When you lose someone close to you, it can be difficult to see light at the end of the tunnel. People may try to comfort you by stating the positives such as “they’re in a better place now,” or “think of all the wonderful memories you got to share with them.” While their intentions might be good, you may not be ready for everyone to try to lift you up while you’re still down. Your feelings of grief are completely normal, and everyone has their own ways of getting through.
If you’re experiencing grief around the holidays, a time especially known for being grateful and thankful, it can be difficult to find your gratitude for anything. So, how can you manage to still be grateful for the blessings in your life, even when you’re in a dark place? We have some tips below to help your journey to healing.
It’s normal when someone passes to automatically think of all the life events they’ll miss. Whether it be witnessing your wedding, being a part of your child’s life, a milestone they were soon to accomplish, etc. No matter how old a person is when they pass, it still seems as if there wasn’t enough time. Rather than focusing on the things they won’t be there for, try to spend time thinking about the good memories you were able to share with them. Expressing gratitude for the time you were able to share together and reminiscing on the good times is an important part of the healing process.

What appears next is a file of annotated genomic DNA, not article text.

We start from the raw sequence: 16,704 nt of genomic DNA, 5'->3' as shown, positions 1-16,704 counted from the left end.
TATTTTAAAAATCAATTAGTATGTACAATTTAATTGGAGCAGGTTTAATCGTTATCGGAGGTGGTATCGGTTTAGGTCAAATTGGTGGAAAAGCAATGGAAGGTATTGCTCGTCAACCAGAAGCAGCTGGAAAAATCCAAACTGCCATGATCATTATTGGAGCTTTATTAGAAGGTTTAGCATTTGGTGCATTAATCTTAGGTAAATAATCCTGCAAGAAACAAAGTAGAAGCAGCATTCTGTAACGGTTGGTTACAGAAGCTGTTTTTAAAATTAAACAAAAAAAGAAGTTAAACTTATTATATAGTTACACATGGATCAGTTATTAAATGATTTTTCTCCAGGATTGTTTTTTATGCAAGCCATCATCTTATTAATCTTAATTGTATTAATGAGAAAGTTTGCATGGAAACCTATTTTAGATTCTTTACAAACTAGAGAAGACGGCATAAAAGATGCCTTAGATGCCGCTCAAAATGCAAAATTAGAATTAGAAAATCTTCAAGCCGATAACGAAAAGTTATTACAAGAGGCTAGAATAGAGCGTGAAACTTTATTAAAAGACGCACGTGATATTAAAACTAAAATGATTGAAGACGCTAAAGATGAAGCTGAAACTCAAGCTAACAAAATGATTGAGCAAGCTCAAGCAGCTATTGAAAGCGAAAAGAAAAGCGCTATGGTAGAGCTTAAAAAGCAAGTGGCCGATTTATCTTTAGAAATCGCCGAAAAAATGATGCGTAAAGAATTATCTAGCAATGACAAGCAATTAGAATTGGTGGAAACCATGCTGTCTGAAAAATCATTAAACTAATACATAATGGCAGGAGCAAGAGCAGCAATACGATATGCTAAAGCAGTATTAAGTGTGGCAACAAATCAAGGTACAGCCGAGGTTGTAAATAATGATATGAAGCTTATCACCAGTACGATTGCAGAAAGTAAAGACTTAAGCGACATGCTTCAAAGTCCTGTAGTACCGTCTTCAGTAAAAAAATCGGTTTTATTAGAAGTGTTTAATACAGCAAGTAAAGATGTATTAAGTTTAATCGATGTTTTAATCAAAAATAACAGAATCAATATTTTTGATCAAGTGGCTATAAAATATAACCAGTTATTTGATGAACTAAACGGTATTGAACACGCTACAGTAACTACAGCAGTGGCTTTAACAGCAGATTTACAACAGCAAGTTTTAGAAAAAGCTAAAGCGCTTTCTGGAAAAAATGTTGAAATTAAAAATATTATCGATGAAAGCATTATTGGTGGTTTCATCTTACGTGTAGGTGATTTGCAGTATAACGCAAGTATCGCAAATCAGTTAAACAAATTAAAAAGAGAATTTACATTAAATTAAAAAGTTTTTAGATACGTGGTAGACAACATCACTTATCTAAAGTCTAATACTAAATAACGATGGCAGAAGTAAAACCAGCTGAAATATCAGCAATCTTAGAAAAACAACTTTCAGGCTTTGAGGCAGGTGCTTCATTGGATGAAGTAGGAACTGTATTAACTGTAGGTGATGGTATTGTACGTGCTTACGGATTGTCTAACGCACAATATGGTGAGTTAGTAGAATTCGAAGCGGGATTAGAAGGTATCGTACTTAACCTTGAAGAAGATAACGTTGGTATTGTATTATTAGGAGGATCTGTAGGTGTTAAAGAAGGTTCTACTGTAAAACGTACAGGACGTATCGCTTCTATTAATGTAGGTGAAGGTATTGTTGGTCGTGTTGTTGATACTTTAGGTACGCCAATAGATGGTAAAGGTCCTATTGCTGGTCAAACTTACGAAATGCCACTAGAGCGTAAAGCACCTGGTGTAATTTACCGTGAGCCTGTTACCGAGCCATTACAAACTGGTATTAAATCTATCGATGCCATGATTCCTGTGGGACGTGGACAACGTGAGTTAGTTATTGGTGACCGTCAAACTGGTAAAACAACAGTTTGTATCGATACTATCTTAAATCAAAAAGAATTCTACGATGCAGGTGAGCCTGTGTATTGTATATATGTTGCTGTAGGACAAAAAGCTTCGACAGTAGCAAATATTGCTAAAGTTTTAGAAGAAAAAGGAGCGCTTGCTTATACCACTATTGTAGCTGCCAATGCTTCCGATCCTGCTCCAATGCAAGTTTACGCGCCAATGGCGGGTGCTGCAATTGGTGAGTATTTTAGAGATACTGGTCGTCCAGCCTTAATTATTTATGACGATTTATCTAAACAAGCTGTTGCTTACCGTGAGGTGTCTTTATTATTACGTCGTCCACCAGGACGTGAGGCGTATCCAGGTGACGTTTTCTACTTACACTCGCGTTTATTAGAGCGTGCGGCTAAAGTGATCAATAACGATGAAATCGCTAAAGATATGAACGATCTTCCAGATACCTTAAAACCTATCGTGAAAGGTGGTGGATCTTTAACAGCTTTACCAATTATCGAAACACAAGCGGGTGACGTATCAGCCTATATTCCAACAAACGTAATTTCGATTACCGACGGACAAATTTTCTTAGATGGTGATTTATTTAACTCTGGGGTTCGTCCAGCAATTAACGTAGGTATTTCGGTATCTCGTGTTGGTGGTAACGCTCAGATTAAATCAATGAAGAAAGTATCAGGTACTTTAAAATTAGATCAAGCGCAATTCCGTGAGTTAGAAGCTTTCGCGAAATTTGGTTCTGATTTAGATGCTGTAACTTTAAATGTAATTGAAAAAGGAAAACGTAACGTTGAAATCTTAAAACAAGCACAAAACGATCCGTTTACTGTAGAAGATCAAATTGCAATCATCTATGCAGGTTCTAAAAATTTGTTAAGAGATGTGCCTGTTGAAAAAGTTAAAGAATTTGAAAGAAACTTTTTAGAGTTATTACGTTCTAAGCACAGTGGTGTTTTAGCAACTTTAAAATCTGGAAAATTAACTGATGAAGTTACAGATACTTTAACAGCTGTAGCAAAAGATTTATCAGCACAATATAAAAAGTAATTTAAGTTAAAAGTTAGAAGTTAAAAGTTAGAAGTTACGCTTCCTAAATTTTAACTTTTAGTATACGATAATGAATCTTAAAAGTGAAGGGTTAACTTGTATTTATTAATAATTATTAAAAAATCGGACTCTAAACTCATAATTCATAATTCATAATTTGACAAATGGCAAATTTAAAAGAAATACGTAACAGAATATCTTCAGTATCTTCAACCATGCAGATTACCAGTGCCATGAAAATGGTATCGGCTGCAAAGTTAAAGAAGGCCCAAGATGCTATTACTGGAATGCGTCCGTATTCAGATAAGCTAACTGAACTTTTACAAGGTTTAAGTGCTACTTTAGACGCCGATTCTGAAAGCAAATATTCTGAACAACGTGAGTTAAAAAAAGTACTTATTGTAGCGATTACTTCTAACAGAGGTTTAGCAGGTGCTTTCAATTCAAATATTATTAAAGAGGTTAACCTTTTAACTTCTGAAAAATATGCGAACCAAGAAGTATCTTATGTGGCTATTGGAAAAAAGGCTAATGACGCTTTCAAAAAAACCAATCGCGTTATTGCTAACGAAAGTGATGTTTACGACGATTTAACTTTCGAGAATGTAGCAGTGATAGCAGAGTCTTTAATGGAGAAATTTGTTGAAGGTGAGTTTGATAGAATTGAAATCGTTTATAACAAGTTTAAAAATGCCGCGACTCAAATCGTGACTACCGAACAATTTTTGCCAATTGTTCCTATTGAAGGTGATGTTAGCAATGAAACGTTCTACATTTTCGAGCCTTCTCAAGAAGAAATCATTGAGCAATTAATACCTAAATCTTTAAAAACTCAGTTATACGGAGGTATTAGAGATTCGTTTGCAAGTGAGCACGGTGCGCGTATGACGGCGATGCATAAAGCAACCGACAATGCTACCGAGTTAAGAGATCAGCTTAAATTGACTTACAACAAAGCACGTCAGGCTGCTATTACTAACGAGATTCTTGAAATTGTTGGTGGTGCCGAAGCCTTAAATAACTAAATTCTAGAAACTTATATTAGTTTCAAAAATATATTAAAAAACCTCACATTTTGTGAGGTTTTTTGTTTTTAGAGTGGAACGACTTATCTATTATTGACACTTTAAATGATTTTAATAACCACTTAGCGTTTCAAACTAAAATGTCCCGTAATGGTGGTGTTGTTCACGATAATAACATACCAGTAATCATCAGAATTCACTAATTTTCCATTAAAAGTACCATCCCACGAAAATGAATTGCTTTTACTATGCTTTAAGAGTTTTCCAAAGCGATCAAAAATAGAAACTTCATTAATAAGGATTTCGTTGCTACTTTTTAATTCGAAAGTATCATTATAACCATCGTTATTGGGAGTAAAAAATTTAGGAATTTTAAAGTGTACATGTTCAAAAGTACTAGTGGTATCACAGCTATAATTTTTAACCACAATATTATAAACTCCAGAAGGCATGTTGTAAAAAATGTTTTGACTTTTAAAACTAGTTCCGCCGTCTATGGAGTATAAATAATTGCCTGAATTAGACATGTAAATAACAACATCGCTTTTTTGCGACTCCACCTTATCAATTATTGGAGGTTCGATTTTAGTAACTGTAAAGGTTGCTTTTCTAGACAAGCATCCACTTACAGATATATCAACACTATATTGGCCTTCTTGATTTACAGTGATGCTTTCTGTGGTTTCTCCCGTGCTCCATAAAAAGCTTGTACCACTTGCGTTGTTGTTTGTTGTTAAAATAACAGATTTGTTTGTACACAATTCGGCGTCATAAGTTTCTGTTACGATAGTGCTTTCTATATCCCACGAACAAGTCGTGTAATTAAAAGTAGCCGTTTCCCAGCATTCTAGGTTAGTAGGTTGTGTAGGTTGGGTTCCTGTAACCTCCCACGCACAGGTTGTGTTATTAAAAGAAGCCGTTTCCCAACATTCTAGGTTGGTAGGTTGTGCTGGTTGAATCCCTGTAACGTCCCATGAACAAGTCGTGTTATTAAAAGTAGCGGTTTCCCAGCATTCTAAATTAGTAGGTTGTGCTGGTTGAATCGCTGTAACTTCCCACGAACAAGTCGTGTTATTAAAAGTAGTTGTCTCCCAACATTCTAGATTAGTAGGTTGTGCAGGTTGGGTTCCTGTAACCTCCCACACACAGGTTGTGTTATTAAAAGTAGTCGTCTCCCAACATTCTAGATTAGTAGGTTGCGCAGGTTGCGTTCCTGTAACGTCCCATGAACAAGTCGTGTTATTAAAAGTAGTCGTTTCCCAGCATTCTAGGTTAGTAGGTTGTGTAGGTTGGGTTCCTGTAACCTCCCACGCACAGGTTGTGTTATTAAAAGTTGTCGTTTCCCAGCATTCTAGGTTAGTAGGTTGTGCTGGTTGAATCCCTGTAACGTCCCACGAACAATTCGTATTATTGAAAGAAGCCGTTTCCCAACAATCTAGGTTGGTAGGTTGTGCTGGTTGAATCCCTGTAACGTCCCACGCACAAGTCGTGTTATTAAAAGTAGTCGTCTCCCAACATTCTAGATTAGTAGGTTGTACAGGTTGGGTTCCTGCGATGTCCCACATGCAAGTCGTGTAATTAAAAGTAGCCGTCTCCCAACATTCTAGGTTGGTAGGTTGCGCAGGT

While grieving can make people feel so alone, it’s important to remember that all of your loved ones around you are experiencing the same thing. Even if you’re all moving at different paces, they’re all experiencing the stages of grief too. You can turn your grief into gratitude by focusing on how lucky you are to be surrounded by such love, and that you’re all bonding over your experiences and love for your friend or family member that has passed.
In a time that is so difficult, it can be easy to become overwhelmed by your feelings of sadness and grief. While much of your days in the coming days and months will include these feelings, it’s important to remember that there is still things in your life to be grateful for, and realize that you will move past this. A good way to start is by keeping a “grateful journal.” Start or end each day by listing 1 or a few things that you’re grateful for. Whether you write about memories you’re grateful for with your loved one, grateful for your health, a good day you had, etc. Try to find at least one thing you’re grateful for each day.
Lastly, it’s important to remember that these two emotions can exist together. You can feel overwhelmingly sad on some days, while still feeling grateful for the blessings in your life. Everyone needs to grieve in their own time, and no one would expect you to skip this stage and move right into gratitude. It’s a journey to healing, and everyone is on their own timeline.